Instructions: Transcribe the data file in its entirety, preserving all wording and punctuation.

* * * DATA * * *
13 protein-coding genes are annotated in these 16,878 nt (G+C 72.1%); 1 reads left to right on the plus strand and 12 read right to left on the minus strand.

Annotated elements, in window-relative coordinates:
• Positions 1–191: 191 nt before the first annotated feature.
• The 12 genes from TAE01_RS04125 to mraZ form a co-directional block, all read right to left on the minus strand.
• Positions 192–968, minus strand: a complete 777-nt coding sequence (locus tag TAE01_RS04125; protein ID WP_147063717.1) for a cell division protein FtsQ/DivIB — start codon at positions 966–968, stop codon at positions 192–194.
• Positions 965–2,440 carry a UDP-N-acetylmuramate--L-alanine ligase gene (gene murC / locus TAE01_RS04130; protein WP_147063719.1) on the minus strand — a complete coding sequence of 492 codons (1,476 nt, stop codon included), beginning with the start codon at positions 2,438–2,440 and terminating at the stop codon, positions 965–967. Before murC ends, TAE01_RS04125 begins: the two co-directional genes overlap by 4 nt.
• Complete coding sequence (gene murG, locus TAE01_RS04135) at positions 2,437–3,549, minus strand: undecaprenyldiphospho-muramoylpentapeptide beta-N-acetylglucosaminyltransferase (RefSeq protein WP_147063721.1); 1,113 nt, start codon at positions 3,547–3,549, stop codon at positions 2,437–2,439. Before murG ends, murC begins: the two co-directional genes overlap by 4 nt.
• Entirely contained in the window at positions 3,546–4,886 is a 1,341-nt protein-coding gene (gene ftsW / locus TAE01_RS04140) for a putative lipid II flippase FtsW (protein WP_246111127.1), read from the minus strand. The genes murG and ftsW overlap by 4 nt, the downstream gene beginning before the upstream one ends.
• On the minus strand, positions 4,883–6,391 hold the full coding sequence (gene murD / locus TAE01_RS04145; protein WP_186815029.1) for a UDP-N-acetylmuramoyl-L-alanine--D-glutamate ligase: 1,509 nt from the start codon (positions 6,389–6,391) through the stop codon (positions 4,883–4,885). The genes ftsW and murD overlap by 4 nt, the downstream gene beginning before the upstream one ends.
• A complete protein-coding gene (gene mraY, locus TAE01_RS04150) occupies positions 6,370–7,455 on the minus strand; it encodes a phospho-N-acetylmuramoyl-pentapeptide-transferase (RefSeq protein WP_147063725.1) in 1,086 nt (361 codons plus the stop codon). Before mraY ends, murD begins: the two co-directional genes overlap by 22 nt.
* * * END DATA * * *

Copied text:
13 protein-coding genes are annotated in these 16,878 nt (G+C 72.1%); 1 reads left to right on the plus strand and 12 read right to left on the minus strand.

Annotated elements, in window-relative coordinates:
• Positions 1–191: 191 nt before the first annotated feature.
• The 12 genes from TAE01_RS04125 to mraZ form a co-directional block, all read right to left on the minus strand.
• Positions 192–968, minus strand: a complete 777-nt coding sequence (locus tag TAE01_RS04125; protein ID WP_147063717.1) for a cell division protein FtsQ/DivIB — start codon at positions 966–968, stop codon at positions 192–194.
• Positions 965–2,440 carry a UDP-N-acetylmuramate--L-alanine ligase gene (gene murC / locus TAE01_RS04130; protein WP_147063719.1) on the minus strand — a complete coding sequence of 492 codons (1,476 nt, stop codon included), beginning with the start codon at positions 2,438–2,440 and terminating at the stop codon, positions 965–967. Before murC ends, TAE01_RS04125 begins: the two co-directional genes overlap by 4 nt.
• Complete coding sequence (gene murG, locus TAE01_RS04135) at positions 2,437–3,549, minus strand: undecaprenyldiphospho-muramoylpentapeptide beta-N-acetylglucosaminyltransferase (RefSeq protein WP_147063721.1); 1,113 nt, start codon at positions 3,547–3,549, stop codon at positions 2,437–2,439. Before murG ends, murC begins: the two co-directional genes overlap by 4 nt.
• Entirely contained in the window at positions 3,546–4,886 is a 1,341-nt protein-coding gene (gene ftsW / locus TAE01_RS04140) for a putative lipid II flippase FtsW (protein WP_246111127.1), read from the minus strand. The genes murG and ftsW overlap by 4 nt, the downstream gene beginning before the upstream one ends.
• On the minus strand, positions 4,883–6,391 hold the full coding sequence (gene murD / locus TAE01_RS04145; protein WP_186815029.1) for a UDP-N-acetylmuramoyl-L-alanine--D-glutamate ligase: 1,509 nt from the start codon (positions 6,389–6,391) through the stop codon (positions 4,883–4,885). The genes ftsW and murD overlap by 4 nt, the downstream gene beginning before the upstream one ends.
• A complete protein-coding gene (gene mraY, locus TAE01_RS04150) occupies positions 6,370–7,455 on the minus strand; it encodes a phospho-N-acetylmuramoyl-pentapeptide-transferase (RefSeq protein WP_147063725.1) in 1,086 nt (361 codons plus the stop codon). Before mraY ends, murD begins: the two co-directional genes overlap by 22 nt.